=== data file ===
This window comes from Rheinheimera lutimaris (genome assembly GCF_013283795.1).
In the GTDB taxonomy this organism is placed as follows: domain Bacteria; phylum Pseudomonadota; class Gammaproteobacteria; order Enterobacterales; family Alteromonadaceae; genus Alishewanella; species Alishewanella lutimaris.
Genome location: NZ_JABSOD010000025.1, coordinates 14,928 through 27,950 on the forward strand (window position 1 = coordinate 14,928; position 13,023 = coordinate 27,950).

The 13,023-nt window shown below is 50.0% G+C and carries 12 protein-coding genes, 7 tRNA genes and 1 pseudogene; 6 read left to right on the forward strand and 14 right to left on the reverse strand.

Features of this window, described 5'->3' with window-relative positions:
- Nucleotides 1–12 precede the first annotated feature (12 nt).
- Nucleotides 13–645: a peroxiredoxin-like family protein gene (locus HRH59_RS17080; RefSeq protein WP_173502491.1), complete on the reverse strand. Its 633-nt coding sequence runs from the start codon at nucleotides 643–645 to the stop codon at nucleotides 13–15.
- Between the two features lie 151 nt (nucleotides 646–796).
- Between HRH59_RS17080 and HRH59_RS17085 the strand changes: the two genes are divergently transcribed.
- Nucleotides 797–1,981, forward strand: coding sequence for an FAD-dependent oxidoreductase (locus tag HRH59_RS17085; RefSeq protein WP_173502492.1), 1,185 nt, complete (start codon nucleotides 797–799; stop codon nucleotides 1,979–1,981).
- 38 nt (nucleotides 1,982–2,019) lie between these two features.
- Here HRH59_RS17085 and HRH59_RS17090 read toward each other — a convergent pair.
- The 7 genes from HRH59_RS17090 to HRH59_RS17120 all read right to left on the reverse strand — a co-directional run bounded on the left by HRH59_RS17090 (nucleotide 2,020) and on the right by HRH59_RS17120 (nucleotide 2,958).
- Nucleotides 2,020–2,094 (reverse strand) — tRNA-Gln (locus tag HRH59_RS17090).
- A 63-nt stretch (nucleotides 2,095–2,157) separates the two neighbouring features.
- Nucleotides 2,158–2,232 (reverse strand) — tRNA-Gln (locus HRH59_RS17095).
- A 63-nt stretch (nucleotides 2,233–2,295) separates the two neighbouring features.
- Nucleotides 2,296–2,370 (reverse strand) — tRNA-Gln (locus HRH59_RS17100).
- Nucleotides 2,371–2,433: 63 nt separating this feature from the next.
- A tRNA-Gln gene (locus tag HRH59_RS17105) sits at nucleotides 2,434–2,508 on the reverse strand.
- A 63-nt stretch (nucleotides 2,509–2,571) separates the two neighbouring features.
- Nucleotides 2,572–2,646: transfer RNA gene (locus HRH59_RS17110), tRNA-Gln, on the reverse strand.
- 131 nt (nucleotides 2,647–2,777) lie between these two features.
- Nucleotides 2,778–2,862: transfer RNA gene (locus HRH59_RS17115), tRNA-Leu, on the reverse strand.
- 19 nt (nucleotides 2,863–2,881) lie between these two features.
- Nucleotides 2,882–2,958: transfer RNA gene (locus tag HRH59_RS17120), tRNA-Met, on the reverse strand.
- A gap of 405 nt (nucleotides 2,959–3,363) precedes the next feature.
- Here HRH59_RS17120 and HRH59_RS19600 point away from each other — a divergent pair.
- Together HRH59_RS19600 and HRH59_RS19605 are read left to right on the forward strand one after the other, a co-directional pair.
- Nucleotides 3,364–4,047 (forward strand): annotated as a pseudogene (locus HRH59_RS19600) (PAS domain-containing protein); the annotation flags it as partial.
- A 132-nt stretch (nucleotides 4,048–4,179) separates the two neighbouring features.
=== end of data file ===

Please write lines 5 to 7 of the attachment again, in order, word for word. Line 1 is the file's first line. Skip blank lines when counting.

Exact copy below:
Features of this window, described 5'->3' with window-relative positions:
- Nucleotides 1–12 precede the first annotated feature (12 nt).
- Nucleotides 13–645: a peroxiredoxin-like family protein gene (locus HRH59_RS17080; RefSeq protein WP_173502491.1), complete on the reverse strand. Its 633-nt coding sequence runs from the start codon at nucleotides 643–645 to the stop codon at nucleotides 13–15.